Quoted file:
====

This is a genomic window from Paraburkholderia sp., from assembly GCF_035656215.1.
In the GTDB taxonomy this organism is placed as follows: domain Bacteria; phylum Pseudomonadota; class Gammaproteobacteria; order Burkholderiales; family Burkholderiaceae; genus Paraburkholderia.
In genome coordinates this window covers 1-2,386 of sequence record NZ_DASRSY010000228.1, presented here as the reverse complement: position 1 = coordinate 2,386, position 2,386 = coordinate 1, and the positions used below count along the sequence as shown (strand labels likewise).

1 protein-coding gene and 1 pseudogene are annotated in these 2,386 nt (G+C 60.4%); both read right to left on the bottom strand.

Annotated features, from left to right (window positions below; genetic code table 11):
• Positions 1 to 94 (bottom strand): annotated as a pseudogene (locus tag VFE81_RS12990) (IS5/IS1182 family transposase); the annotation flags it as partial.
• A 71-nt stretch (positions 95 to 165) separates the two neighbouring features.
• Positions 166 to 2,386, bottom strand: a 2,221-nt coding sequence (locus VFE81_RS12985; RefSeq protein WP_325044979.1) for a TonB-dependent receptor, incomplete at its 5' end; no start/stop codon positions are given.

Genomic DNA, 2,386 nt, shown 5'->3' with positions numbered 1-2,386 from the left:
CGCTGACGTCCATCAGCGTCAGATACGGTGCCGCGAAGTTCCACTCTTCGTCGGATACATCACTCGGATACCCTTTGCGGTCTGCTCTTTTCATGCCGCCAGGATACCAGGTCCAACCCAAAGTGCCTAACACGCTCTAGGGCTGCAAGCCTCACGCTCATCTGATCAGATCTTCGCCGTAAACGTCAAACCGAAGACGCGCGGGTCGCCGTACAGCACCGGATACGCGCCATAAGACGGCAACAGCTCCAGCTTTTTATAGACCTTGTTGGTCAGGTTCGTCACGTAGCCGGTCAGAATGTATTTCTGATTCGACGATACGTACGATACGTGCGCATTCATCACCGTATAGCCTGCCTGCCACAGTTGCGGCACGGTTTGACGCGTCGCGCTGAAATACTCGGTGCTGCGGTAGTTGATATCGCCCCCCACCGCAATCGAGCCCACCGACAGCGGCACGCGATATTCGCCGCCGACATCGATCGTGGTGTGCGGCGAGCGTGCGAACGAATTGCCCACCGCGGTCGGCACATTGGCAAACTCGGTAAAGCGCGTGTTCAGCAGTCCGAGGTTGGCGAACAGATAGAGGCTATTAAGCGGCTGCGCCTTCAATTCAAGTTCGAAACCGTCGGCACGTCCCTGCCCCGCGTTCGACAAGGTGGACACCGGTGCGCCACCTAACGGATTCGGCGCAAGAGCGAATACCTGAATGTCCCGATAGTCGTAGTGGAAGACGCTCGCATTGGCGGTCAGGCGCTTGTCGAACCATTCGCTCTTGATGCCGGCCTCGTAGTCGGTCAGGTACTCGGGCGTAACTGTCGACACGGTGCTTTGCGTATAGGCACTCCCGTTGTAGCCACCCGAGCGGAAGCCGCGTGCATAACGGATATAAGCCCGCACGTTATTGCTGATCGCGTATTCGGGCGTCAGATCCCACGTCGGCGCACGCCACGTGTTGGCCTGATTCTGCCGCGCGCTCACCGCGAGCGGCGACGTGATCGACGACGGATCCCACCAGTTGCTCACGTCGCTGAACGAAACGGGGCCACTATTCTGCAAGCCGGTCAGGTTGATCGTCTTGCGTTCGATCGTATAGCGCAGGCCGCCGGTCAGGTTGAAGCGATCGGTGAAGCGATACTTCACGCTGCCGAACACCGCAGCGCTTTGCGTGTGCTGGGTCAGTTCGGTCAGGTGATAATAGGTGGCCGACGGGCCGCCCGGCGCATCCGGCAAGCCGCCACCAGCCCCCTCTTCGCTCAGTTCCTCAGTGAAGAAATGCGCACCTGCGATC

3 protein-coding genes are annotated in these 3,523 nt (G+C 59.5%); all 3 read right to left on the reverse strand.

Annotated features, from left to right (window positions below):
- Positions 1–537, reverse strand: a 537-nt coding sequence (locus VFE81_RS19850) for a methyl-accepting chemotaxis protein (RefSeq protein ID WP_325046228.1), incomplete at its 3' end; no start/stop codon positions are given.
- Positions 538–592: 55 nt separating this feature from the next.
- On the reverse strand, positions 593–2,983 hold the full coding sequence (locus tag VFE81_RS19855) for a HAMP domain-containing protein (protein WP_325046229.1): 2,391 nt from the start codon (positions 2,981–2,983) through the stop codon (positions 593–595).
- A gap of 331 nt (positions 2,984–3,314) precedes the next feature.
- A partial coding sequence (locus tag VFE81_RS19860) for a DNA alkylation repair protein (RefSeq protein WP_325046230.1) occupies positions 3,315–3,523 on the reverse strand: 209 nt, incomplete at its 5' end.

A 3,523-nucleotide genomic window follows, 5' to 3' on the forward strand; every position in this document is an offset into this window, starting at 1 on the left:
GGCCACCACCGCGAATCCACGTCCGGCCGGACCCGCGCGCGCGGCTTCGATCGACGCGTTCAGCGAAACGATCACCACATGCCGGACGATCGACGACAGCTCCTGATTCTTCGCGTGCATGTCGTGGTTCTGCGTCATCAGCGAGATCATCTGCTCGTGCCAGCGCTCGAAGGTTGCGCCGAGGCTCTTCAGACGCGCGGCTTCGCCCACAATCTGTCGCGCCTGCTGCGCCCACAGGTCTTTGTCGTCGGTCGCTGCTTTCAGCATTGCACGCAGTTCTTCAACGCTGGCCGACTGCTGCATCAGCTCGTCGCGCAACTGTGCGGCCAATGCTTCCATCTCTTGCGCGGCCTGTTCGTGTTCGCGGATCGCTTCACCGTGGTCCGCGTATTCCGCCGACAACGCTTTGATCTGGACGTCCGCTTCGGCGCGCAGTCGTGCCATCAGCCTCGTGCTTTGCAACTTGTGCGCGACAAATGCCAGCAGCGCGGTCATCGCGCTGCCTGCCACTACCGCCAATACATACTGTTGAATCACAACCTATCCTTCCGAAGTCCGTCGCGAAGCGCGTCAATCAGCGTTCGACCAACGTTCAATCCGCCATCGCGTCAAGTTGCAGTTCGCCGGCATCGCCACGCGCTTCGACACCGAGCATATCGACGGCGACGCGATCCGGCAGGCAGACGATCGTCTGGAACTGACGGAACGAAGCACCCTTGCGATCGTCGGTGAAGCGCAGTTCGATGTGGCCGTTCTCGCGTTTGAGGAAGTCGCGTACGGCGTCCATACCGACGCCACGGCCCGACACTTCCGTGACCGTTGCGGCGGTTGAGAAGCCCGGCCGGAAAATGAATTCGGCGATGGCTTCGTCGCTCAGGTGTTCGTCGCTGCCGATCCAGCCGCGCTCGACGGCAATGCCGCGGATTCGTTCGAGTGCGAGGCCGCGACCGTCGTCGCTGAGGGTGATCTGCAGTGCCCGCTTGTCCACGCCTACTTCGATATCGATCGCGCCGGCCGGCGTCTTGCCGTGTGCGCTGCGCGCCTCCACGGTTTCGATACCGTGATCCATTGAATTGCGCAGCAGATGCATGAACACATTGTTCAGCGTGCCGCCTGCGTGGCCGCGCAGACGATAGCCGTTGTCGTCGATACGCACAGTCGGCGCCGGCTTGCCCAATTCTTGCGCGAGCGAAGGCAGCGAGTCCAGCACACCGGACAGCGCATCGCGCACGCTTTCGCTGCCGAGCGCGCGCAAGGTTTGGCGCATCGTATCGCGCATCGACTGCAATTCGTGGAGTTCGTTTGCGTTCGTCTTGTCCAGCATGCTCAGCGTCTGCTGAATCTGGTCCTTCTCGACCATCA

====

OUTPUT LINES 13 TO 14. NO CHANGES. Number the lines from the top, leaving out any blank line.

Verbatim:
- Positions 1–537, reverse strand: a 537-nt coding sequence (locus VFE81_RS19850) for a methyl-accepting chemotaxis protein (RefSeq protein ID WP_325046228.1), incomplete at its 3' end; no start/stop codon positions are given.
- Positions 538–592: 55 nt separating this feature from the next.